Past articles on this site have discussed buck to doe ratio more than once, but today we are going to talk about how buck to doe ratios impact subsequent fawning dates and recruitment of fawns into your white-tailed deer herd. Many factors can impact rutting or breeding activity, but most of the breeding takes place over a relatively short time in healthy deer herds.
Timing, of course, depends on latitude, local conditions, and a host of other factors, but year-in and year-out most of the rut takes place more or less over the same time each year in a given area. Though often overlooked, buck to doe ratio should be an important deer management consideration on your ranch.
In the previous paragraph, a “healthy” deer herd was mentioned and it was stated “most” of the breeding takes place at the same time, but what exactly does that mean? Well, a healthy deer herd would be one that is at carrying capacity for the habitat, has a buck to doe ratio of no fewer than 1 buck per 3 does, and all animals are in good body condition. With all of these parameters in place, it would be expected that majority of the breeding would happen over the course of a 10-day period, or even less.
Ratios and the Rut
Why? Well as deer have evolved, the timing of deer breeding/rutting as become more constricted. A properly timed rut results in a high fawn survival rate and ultimately in the survival of the species. In some areas at northern latitudes, climate conditions can be extreme — so deer have adapted to a narrow fawning window.
If fawns are born too early, it can still be too cold. If too late, they may not have enough time to build up the needed body mass and energy needed to get through the winter. At southern latitudes, temperature is not as much of a factor, but it still plays a role for fawns born too early or too late.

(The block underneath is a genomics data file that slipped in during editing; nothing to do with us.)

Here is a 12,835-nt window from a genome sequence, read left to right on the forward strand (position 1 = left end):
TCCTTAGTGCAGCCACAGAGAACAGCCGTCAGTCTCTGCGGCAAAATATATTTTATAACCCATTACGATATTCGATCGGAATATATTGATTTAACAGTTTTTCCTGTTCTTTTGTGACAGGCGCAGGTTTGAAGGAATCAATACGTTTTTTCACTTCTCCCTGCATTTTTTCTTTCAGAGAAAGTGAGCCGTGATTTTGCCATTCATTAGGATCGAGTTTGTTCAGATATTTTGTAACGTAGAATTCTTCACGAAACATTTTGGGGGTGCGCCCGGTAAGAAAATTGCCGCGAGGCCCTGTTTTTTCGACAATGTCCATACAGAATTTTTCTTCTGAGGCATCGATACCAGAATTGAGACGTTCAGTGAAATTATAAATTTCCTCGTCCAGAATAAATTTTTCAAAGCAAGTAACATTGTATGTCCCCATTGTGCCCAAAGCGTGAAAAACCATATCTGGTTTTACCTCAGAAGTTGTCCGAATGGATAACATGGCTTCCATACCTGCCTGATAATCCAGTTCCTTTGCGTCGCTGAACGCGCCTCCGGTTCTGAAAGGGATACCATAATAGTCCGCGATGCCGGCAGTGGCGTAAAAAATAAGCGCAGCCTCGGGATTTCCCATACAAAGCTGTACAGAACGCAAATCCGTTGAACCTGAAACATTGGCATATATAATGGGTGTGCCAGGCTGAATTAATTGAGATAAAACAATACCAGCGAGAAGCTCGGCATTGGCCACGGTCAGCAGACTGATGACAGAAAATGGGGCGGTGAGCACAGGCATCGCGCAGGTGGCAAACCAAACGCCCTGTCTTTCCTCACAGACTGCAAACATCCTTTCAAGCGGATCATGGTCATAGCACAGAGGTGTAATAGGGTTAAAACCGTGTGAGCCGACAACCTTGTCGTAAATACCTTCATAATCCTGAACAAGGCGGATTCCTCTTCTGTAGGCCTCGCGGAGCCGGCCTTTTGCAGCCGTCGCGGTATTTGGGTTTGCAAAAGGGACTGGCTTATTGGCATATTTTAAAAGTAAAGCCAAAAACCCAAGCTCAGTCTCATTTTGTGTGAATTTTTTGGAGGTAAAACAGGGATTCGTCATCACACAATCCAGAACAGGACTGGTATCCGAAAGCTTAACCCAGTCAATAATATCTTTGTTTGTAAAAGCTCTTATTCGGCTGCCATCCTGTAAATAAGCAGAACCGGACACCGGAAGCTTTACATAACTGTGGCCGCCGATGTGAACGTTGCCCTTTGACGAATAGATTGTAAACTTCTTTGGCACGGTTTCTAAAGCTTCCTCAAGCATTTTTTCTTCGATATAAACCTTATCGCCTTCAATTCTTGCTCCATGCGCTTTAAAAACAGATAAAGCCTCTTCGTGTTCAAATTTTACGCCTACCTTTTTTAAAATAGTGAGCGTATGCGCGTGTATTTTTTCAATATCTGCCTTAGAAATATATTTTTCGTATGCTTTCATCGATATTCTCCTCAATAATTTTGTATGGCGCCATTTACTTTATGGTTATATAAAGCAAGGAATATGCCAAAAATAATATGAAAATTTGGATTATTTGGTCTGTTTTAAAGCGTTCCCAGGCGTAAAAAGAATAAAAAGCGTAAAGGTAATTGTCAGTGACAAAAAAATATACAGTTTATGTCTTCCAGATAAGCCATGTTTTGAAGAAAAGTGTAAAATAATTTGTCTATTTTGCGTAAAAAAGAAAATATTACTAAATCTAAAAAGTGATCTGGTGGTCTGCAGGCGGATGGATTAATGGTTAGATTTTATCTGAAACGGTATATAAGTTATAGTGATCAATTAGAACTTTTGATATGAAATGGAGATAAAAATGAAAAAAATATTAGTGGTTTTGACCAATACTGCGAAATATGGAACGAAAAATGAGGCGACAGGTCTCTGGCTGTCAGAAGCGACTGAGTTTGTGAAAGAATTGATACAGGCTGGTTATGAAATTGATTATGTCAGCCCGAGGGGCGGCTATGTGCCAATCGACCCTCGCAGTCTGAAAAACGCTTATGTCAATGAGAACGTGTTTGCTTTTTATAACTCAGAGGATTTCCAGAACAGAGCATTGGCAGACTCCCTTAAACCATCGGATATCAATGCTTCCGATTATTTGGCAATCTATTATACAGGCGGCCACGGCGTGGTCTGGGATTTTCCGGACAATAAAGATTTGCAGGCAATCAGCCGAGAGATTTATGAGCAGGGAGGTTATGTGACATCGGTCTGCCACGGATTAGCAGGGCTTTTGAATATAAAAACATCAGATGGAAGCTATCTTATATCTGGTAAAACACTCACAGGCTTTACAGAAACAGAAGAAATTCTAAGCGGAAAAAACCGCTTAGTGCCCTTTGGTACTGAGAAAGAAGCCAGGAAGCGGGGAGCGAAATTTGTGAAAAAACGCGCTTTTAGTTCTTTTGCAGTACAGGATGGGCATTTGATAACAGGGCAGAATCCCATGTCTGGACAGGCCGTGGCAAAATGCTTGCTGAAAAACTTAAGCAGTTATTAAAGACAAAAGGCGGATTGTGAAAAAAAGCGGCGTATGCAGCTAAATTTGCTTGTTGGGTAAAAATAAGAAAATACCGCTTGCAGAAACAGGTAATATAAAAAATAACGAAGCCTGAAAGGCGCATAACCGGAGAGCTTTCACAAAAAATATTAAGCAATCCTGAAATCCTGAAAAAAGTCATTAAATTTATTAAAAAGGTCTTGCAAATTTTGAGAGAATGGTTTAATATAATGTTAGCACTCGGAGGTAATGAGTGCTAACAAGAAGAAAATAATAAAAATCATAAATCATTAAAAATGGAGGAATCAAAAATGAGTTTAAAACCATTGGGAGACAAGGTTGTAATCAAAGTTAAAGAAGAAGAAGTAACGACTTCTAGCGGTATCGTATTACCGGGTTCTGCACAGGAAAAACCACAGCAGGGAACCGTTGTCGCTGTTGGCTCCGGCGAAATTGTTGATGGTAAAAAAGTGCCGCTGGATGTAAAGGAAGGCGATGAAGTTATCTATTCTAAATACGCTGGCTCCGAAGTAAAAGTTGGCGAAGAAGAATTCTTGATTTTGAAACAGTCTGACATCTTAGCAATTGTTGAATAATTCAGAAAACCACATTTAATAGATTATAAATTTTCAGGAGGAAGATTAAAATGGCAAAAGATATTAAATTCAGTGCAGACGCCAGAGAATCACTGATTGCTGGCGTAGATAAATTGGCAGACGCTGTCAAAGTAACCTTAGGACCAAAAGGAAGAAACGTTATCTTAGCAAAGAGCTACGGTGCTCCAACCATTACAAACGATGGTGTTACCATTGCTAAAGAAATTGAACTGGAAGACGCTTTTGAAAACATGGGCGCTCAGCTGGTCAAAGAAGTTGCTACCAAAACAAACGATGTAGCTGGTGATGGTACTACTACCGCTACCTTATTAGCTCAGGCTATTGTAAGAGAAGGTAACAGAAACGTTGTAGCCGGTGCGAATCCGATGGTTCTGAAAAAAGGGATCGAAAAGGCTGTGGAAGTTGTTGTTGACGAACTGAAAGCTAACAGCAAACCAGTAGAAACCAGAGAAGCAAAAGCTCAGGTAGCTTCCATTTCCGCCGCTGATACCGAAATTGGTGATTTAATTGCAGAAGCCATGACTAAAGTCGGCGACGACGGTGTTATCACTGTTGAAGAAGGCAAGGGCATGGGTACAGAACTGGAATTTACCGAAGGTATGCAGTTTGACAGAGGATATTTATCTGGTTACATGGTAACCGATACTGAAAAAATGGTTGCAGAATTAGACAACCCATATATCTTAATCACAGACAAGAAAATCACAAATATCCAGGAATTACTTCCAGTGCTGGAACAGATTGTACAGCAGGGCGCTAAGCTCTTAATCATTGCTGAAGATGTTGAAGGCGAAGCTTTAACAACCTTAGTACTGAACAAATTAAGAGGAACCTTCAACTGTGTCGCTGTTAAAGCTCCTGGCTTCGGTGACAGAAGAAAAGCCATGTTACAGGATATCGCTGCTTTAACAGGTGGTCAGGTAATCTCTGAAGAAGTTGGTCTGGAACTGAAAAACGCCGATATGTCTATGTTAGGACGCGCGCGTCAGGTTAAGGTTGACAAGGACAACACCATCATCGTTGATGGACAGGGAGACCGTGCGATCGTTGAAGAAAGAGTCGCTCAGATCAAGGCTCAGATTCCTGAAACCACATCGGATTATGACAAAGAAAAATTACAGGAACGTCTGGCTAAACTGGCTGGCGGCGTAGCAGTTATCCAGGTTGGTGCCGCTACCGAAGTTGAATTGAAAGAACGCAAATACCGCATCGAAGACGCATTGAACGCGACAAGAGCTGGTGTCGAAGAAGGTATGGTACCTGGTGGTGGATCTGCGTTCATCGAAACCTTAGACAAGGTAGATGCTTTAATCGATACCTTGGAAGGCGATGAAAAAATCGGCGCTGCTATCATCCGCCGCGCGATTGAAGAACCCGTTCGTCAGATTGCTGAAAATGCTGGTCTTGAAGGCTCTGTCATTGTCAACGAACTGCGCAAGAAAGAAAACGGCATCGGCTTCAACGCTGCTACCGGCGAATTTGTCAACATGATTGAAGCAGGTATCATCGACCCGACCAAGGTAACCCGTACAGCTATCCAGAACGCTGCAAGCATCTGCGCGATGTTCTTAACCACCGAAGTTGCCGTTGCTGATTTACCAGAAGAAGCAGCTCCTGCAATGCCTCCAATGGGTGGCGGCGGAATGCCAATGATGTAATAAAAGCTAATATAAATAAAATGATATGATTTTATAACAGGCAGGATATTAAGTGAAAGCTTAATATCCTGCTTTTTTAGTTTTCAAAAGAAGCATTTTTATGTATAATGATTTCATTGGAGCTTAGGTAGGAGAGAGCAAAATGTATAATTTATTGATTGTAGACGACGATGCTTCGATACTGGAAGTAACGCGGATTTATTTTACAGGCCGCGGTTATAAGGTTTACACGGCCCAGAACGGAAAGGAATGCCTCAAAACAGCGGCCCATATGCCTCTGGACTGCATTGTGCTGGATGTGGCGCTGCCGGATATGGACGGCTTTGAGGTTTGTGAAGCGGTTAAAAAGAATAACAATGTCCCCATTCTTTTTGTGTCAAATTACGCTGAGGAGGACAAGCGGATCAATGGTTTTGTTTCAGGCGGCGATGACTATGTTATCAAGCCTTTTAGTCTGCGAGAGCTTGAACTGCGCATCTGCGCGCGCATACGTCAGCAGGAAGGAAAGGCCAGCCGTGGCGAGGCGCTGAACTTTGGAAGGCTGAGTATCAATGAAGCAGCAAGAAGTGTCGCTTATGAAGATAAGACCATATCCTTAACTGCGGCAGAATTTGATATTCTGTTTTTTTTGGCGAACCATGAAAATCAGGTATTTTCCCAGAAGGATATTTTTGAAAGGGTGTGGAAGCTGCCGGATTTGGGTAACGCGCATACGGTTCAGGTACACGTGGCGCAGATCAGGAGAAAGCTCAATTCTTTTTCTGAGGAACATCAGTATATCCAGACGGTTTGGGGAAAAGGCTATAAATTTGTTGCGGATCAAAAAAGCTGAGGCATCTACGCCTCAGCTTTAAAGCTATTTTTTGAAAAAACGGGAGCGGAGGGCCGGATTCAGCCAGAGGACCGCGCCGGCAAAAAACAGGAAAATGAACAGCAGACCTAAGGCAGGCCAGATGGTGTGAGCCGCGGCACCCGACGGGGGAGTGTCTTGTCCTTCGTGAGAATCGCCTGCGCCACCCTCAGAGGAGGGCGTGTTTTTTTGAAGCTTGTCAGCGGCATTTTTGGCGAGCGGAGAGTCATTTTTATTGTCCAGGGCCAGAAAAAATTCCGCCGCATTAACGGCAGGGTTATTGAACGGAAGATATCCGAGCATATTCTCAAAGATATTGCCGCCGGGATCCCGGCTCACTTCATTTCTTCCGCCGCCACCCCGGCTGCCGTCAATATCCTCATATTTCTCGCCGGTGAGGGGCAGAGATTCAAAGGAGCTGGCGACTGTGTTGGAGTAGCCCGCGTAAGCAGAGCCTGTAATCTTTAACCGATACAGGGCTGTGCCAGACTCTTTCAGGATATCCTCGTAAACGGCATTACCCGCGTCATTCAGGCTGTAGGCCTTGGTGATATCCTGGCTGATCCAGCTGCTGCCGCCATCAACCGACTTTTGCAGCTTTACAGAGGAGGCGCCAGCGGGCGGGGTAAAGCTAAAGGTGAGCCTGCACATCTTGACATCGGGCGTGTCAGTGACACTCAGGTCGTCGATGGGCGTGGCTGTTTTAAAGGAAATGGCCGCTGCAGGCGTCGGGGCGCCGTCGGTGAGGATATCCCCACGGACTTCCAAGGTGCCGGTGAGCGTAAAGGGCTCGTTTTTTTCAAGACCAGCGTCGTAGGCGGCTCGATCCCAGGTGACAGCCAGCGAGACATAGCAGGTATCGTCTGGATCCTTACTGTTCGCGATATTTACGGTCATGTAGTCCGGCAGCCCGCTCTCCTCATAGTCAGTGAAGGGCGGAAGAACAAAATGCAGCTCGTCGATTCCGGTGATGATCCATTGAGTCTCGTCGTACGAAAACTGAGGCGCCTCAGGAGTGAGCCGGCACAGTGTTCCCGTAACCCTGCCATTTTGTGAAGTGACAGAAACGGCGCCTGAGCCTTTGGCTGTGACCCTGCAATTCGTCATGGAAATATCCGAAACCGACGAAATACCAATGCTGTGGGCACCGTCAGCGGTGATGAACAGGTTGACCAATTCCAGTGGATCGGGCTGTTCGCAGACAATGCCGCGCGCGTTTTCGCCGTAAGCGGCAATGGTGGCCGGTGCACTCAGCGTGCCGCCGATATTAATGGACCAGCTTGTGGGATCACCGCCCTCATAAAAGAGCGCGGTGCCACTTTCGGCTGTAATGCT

Sex Ratios and Early Rut, Late Rut
So without getting into all the factors that can impact fawning dates right now, let’s talk about buck to doe ratios and how that effects the fawning season. White-tailed does come into estrus for only a day or two — usually in high numbers as if someone hit a switch. If they are not bred within that time, they will come back into estrus 28 days later. If there are not enough bucks to service all the does in an area, those does will not get bred until about a month later. If they aren’t bred then, it’s another 28 days. This explains what some people refer to as the “late rut.”
At this point you may be asking yourself, “What’s the problem?” Well, it’s true that deer populations with a high number of does per buck still have high breeding success (percent of does bred), but those deer herds don’t necessarily have good recruitment of fawns into the adult population. One reason can simply be because of habitat conditions.
Recommended Buck to Doe Ratio
If it turns out to be a dry spring, fawns that are born just one month later than expected may suffer some serious consequences, specifically regarding the available food sources for a doe to maintain herself, produce milk and raise fawns. If that timing ends up being 2 months later, then that may be well into the summer season and the odds of a doe raising those same fawns is much closer to zero.
In short, manage lands for a proper buck to doe ratio and it will help increase both breeding and fawning success. It’s recommended that there be no more than 3 does for every 1 buck, with the goal being 2 does per buck in most free-ranging deer herds. In the future, we will discuss some of the other factors that impact fawn survival and recruitment. Deer population parameters are closely intertwined, and the buck to doe ratio of your herd is much more than just a number.